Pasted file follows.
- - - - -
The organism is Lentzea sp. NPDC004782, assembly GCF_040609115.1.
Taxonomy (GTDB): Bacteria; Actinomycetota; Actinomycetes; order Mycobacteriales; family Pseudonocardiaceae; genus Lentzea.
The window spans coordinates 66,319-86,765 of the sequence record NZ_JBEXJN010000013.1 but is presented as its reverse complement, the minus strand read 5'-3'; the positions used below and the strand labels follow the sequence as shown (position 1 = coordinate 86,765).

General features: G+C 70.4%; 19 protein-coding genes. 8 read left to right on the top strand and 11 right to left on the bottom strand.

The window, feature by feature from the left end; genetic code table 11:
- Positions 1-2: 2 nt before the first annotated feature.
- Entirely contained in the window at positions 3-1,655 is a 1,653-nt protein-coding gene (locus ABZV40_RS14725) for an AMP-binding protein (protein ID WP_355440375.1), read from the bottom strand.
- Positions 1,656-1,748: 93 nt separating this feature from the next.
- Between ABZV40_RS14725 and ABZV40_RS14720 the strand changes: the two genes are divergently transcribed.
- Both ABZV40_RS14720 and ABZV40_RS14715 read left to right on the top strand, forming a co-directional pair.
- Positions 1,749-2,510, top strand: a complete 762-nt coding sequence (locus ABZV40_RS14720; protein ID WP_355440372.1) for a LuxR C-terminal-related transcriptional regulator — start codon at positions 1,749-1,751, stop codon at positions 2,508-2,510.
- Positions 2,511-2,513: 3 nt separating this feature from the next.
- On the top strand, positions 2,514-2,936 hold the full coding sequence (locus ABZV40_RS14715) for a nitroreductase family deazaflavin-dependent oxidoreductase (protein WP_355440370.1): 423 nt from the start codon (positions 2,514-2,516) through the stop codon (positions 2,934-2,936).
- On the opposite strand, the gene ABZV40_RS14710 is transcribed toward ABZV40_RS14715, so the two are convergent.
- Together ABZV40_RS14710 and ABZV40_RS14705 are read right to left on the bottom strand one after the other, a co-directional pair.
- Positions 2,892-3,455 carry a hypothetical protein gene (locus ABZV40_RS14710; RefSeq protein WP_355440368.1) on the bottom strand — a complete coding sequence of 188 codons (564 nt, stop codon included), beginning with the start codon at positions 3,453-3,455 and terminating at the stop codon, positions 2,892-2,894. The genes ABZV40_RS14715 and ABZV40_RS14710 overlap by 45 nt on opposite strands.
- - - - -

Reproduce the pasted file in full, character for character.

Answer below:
The organism is Lentzea sp. NPDC004782, assembly GCF_040609115.1.
Taxonomy (GTDB): Bacteria; Actinomycetota; Actinomycetes; order Mycobacteriales; family Pseudonocardiaceae; genus Lentzea.
The window spans coordinates 66,319-86,765 of the sequence record NZ_JBEXJN010000013.1 but is presented as its reverse complement, the minus strand read 5'-3'; the positions used below and the strand labels follow the sequence as shown (position 1 = coordinate 86,765).

General features: G+C 70.4%; 19 protein-coding genes. 8 read left to right on the top strand and 11 right to left on the bottom strand.

The window, feature by feature from the left end; genetic code table 11:
- Positions 1-2: 2 nt before the first annotated feature.
- Entirely contained in the window at positions 3-1,655 is a 1,653-nt protein-coding gene (locus ABZV40_RS14725) for an AMP-binding protein (protein ID WP_355440375.1), read from the bottom strand.
- Positions 1,656-1,748: 93 nt separating this feature from the next.
- Between ABZV40_RS14725 and ABZV40_RS14720 the strand changes: the two genes are divergently transcribed.
- Both ABZV40_RS14720 and ABZV40_RS14715 read left to right on the top strand, forming a co-directional pair.
- Positions 1,749-2,510, top strand: a complete 762-nt coding sequence (locus ABZV40_RS14720; protein ID WP_355440372.1) for a LuxR C-terminal-related transcriptional regulator — start codon at positions 1,749-1,751, stop codon at positions 2,508-2,510.
- Positions 2,511-2,513: 3 nt separating this feature from the next.
- On the top strand, positions 2,514-2,936 hold the full coding sequence (locus ABZV40_RS14715) for a nitroreductase family deazaflavin-dependent oxidoreductase (protein WP_355440370.1): 423 nt from the start codon (positions 2,514-2,516) through the stop codon (positions 2,934-2,936).
- On the opposite strand, the gene ABZV40_RS14710 is transcribed toward ABZV40_RS14715, so the two are convergent.
- Together ABZV40_RS14710 and ABZV40_RS14705 are read right to left on the bottom strand one after the other, a co-directional pair.
- Positions 2,892-3,455 carry a hypothetical protein gene (locus ABZV40_RS14710; RefSeq protein WP_355440368.1) on the bottom strand — a complete coding sequence of 188 codons (564 nt, stop codon included), beginning with the start codon at positions 3,453-3,455 and terminating at the stop codon, positions 2,892-2,894. The genes ABZV40_RS14715 and ABZV40_RS14710 overlap by 45 nt on opposite strands.